Having an Italian stiletto in hand can elevate your status from ordinary to classy in an instant. Without a doubt, stilettos are a well-known and respected type of knife, and they’re also extremely iconic, but this status didn’t simply crop up overnight. The Italian stiletto has been around for quite some time, but do you know much the history of knives, specifically stilettos? If not, it’s about time you learned! Here’s a quick glance at the history of the Italian stiletto and how it gained popularity.
The Birth of the Italian Stiletto
The Italian stiletto dates back to the late 1400’s if you can believe it. However from what I’ve seen, the stilettos from the 1400’s are a little different than the knives that probably come to mind for you today when you think of a stiletto. Italian stilettos today are typically automatic knives, but as you can imagine, they weren’t automatic several hundred years ago. Rather, they were fixed blades with the same thin, pointy blade shape you’ve come to associate with stilettos.
The research I found shows that the stiletto originated in Italy, which you may have already guessed since they are often referred to as “Italian Stilettos.” The word “stiletto” comes from comes from the Latin word “stilus,” as in a stylus, pencil, or iron pen. These writing tools were thin and pointy, just like the blade shape you find on stiletto knives.
They gained popularity in the Middle Ages when knights used them as weapons. Due to their pointy tips and often unsharpened edges, stilettos were typically used for stabbing, not for cutting or slashing. Knights wouldn’t necessarily use stilettos to fight off opponents, but they would use them secondary weapons to finish off injured opponents.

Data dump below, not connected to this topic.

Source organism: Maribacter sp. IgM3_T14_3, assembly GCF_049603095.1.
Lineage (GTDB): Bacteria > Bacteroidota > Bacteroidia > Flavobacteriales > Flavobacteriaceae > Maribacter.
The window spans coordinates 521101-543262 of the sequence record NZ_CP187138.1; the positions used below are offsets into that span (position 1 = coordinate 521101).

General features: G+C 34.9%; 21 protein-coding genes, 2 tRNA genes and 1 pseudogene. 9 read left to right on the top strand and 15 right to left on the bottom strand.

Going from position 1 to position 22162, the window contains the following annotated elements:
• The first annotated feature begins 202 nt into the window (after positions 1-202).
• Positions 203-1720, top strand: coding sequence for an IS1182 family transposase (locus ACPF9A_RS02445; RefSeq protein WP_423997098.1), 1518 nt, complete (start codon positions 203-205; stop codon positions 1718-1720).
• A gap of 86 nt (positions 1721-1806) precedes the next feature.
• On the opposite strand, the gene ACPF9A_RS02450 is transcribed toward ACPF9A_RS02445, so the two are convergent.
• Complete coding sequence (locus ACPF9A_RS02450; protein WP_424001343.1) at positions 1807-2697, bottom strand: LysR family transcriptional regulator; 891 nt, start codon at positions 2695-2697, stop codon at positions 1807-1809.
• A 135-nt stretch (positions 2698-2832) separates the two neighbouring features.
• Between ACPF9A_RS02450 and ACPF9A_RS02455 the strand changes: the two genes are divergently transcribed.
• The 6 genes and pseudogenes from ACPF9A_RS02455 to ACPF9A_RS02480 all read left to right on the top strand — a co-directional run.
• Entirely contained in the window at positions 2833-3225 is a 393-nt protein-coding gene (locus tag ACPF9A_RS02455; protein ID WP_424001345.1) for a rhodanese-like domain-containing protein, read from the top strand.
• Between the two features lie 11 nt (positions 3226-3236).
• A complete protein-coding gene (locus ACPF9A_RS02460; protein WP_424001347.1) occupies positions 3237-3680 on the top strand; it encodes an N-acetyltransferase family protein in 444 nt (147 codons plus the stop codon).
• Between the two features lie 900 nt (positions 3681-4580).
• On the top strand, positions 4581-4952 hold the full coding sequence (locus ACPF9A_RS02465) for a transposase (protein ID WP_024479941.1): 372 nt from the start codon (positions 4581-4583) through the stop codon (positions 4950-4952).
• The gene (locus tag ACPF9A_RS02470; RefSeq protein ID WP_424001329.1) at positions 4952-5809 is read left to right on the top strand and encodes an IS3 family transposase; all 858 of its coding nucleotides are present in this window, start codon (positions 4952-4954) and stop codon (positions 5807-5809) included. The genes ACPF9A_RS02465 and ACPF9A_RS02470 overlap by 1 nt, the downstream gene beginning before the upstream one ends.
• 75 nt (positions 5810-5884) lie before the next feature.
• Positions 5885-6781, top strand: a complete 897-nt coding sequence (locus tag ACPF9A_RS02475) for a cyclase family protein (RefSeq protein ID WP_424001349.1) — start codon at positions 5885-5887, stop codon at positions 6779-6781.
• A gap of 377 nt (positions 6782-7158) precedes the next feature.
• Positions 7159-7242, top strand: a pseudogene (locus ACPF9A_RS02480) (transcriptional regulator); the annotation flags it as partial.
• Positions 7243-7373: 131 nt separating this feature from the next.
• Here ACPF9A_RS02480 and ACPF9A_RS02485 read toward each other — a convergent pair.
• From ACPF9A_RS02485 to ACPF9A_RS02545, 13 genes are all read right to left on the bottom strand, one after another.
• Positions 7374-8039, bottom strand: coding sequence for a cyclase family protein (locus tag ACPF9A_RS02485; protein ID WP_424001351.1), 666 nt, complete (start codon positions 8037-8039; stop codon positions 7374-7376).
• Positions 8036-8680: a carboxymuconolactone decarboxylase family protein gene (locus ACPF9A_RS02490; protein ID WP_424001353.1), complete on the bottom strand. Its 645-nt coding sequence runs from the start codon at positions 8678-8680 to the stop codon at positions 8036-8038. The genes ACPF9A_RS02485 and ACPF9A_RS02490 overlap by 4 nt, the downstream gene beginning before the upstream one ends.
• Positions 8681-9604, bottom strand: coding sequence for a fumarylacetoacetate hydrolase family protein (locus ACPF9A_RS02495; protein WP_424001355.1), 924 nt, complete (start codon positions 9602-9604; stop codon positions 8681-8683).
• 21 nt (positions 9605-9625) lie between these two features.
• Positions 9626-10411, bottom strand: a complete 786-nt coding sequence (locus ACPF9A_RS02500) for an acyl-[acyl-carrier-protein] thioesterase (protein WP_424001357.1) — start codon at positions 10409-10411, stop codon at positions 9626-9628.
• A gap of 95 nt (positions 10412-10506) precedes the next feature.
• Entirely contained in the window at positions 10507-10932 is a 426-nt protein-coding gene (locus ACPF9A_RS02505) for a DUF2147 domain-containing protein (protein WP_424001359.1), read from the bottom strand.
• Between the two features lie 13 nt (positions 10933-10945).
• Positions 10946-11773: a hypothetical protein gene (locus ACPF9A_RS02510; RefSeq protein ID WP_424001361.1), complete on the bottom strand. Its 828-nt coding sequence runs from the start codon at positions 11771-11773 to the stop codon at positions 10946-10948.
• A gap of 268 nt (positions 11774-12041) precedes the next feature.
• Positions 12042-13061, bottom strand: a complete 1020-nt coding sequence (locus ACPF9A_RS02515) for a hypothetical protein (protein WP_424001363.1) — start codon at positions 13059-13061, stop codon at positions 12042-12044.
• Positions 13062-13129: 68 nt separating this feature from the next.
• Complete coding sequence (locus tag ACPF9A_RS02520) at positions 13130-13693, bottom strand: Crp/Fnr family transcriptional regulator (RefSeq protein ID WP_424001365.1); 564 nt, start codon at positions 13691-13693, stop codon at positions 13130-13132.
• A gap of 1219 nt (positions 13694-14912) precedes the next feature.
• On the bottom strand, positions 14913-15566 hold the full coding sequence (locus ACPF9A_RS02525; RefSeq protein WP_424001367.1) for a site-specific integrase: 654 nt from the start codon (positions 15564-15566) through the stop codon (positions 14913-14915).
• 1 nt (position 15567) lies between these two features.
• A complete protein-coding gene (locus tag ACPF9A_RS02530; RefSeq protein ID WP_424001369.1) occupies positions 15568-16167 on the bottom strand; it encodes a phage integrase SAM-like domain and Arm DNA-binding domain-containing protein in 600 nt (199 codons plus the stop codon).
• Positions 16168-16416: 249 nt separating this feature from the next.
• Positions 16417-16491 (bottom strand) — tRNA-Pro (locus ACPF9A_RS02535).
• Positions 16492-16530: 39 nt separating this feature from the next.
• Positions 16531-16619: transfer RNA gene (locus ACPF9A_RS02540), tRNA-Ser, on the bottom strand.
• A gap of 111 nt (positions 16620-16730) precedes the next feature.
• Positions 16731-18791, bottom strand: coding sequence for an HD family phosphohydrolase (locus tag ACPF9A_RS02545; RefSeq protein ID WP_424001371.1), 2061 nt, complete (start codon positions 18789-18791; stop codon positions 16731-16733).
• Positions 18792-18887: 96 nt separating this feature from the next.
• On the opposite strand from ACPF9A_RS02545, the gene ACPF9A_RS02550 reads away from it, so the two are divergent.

The stiletto didn’t find its way to America until the mid-1800s. They made their big debut in New Orleans, thanks to immigrants who brought stilettos with them from Italy. The Italian stiletto lost and regained popularity many different times through the years, but the most recent occurrence was in the 1950’s. Around this time is when the automatic version of the stiletto we all know and love became popular.
A little help from the big screen
I suspect that movies have helped somewhat with the popularity and recognition that Italian stilettos have reached today. I’m betting that most of you have seen a couple of these movies:
West Side Story
A lot of you probably had to read had the privilege of reading West Side Story at some point in your scholastic career. The movie came out in 1961—shortly after the Italian stiletto started gaining momentum again in the United States. The knife pictured below from the movie actually appears to be a Lever Lock.
If you read my post on Types of Italian Knives, then you already know that Lever Locks are a type of Stiletto. Though they’re slightly different than the classic, elongated stiletto, they still helped to rekindle the excitement of stiletto knives.
If you never got acquainted with West Side Story, I’ve got a hunch that you’ve at least seen the movie Gladiator. This movie has a stiletto in it:
Stilettos are like the suit and tie of the knife world. They’ve got lots of history behind them, and probably lots more to come.
What is your favorite stiletto to date? If you’re in the market for a new Italian stiletto, be sure to head on over to Grindworx to check out the great selection at your fingertips!